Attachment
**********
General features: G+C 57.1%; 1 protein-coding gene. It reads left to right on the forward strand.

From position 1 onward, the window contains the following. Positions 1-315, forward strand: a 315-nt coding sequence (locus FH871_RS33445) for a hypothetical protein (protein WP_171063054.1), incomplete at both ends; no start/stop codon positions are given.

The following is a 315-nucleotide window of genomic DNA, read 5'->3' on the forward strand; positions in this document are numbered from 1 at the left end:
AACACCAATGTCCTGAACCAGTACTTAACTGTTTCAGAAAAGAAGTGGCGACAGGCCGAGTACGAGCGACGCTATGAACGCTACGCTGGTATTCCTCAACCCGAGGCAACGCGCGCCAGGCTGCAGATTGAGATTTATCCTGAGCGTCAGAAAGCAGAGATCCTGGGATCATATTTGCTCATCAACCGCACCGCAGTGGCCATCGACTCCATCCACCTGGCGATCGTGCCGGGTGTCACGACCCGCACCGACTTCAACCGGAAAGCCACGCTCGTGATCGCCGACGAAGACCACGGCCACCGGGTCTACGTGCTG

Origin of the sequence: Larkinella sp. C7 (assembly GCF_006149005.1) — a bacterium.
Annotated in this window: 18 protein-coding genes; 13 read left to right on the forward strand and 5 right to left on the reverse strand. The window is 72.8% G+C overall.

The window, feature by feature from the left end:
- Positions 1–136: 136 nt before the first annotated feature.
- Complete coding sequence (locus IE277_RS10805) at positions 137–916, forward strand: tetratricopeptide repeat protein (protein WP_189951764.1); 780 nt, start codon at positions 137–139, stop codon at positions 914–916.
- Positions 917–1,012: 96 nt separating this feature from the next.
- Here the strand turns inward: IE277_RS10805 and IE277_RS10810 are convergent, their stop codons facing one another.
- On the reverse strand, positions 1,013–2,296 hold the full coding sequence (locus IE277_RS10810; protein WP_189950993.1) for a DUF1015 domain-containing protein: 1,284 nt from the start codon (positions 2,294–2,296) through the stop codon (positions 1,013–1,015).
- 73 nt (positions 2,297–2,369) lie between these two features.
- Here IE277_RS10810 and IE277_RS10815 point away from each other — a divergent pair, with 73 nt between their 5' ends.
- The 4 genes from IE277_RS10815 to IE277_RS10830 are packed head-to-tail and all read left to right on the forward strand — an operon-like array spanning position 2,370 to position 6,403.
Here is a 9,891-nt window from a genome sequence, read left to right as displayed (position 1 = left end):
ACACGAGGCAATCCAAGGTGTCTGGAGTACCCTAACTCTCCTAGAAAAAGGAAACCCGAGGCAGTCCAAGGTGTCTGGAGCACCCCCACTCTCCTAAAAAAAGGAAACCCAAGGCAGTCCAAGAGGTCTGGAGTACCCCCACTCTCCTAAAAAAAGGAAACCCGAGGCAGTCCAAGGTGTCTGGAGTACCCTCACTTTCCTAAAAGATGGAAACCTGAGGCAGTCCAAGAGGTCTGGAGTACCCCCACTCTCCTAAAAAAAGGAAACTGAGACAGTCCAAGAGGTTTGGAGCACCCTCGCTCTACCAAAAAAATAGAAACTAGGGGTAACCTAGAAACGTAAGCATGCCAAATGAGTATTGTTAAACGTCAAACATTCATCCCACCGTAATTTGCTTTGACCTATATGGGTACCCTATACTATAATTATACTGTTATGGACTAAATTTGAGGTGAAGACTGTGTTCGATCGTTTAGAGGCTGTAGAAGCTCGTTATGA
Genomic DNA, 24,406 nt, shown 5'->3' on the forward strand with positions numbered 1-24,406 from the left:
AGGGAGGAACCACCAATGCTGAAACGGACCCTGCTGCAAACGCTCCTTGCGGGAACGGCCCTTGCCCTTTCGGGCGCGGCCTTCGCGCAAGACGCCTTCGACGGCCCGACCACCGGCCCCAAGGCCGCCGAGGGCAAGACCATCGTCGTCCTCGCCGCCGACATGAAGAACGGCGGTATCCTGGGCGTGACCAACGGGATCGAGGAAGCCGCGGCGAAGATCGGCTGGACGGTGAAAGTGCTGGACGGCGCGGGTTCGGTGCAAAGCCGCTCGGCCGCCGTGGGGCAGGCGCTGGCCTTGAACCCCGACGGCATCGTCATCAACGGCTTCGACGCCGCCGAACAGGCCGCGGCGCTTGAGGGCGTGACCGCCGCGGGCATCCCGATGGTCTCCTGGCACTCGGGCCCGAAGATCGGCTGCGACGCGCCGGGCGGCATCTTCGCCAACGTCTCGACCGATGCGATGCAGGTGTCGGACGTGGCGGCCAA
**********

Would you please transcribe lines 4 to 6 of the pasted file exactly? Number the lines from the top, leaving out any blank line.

AACACCAATGTCCTGAACCAGTACTTAACTGTTTCAGAAAAGAAGTGGCGACAGGCCGAGTACGAGCGACGCTATGAACGCTACGCTGGTATTCCTCAACCCGAGGCAACGCGCGCCAGGCTGCAGATTGAGATTTATCCTGAGCGTCAGAAAGCAGAGATCCTGGGATCATATTTGCTCATCAACCGCACCGCAGTGGCCATCGACTCCATCCACCTGGCGATCGTGCCGGGTGTCACGACCCGCACCGACTTCAACCGGAAAGCCACGCTCGTGATCGCCGACGAAGACCACGGCCACCGGGTCTACGTGCTG

Origin of the sequence: Larkinella sp. C7 (assembly GCF_006149005.1) — a bacterium.
Annotated in this window: 18 protein-coding genes; 13 read left to right on the forward strand and 5 right to left on the reverse strand. The window is 72.8% G+C overall.